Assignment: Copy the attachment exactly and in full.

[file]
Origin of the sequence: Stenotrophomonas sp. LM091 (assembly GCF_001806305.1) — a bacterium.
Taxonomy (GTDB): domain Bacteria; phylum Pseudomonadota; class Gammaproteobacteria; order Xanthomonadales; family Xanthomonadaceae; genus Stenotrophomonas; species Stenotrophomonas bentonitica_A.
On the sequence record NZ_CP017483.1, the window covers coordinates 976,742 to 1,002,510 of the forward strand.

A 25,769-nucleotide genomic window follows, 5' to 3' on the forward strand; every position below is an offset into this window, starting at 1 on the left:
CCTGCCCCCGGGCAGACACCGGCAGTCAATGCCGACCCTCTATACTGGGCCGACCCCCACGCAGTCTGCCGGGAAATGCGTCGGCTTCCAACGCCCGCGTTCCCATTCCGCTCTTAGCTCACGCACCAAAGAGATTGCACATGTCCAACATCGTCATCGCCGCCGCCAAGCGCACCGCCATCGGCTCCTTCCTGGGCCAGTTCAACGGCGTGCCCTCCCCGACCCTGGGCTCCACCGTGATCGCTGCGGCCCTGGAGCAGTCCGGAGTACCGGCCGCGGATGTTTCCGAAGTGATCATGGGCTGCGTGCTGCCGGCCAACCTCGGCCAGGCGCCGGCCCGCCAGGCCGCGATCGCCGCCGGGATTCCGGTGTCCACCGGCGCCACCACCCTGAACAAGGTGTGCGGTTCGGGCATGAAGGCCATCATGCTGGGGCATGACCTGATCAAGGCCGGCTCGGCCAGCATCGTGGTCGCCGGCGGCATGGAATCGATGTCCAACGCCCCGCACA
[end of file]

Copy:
Origin of the sequence: Stenotrophomonas sp. LM091 (assembly GCF_001806305.1) — a bacterium.
Taxonomy (GTDB): domain Bacteria; phylum Pseudomonadota; class Gammaproteobacteria; order Xanthomonadales; family Xanthomonadaceae; genus Stenotrophomonas; species Stenotrophomonas bentonitica_A.
On the sequence record NZ_CP017483.1, the window covers coordinates 976,742 to 1,002,510 of the forward strand.

A 25,769-nucleotide genomic window follows, 5' to 3' on the forward strand; every position below is an offset into this window, starting at 1 on the left:
CCTGCCCCCGGGCAGACACCGGCAGTCAATGCCGACCCTCTATACTGGGCCGACCCCCACGCAGTCTGCCGGGAAATGCGTCGGCTTCCAACGCCCGCGTTCCCATTCCGCTCTTAGCTCACGCACCAAAGAGATTGCACATGTCCAACATCGTCATCGCCGCCGCCAAGCGCACCGCCATCGGCTCCTTCCTGGGCCAGTTCAACGGCGTGCCCTCCCCGACCCTGGGCTCCACCGTGATCGCTGCGGCCCTGGAGCAGTCCGGAGTACCGGCCGCGGATGTTTCCGAAGTGATCATGGGCTGCGTGCTGCCGGCCAACCTCGGCCAGGCGCCGGCCCGCCAGGCCGCGATCGCCGCCGGGATTCCGGTGTCCACCGGCGCCACCACCCTGAACAAGGTGTGCGGTTCGGGCATGAAGGCCATCATGCTGGGGCATGACCTGATCAAGGCCGGCTCGGCCAGCATCGTGGTCGCCGGCGGCATGGAATCGATGTCCAACGCCCCGCACA